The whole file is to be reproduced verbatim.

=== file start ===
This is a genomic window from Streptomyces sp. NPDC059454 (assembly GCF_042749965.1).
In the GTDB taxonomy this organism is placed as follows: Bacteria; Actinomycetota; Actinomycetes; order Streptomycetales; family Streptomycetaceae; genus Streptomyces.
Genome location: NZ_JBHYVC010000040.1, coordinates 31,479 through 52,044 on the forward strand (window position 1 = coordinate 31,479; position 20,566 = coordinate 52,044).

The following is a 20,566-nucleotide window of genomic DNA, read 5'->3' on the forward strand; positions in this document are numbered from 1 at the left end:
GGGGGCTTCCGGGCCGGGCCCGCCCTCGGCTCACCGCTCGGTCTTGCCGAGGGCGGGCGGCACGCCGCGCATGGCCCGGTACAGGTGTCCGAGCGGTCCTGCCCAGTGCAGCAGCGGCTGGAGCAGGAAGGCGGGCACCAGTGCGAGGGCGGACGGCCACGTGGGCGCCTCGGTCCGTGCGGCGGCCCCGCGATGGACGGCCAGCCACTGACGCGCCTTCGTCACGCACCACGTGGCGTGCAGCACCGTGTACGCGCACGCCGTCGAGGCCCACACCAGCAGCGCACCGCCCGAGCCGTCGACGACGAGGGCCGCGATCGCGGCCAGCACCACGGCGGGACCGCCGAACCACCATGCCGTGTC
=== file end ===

This is a genomic window from Streptomyces sp. NPDC059454 (assembly GCF_042749965.1).
In the GTDB taxonomy this organism is placed as follows: Bacteria; Actinomycetota; Actinomycetes; order Streptomycetales; family Streptomycetaceae; genus Streptomyces.
Genome location: NZ_JBHYVC010000040.1, coordinates 31,479 through 52,044 on the forward strand (window position 1 = coordinate 31,479; position 20,566 = coordinate 52,044).

The following is a 20,566-nucleotide window of genomic DNA, read 5'->3' on the forward strand; positions in this document are numbered from 1 at the left end:
GGGGGCTTCCGGGCCGGGCCCGCCCTCGGCTCACCGCTCGGTCTTGCCGAGGGCGGGCGGCACGCCGCGCATGGCCCGGTACAGGTGTCCGAGCGGTCCTGCCCAGTGCAGCAGCGGCTGGAGCAGGAAGGCGGGCACCAGTGCGAGGGCGGACGGCCACGTGGGCGCCTCGGTCCGTGCGGCGGCCCCGCGATGGACGGCCAGCCACTGACGCGCCTTCGTCACGCACCACGTGGCGTGCAGCACCGTGTACGCGCACGCCGTCGAGGCCCACACCAGCAGCGCACCGCCCGAGCCGTCGACGACGAGGGCCGCGATCGCGGCCAGCACCACGGCGGGACCGCCGAACCACCATGCCGTGTC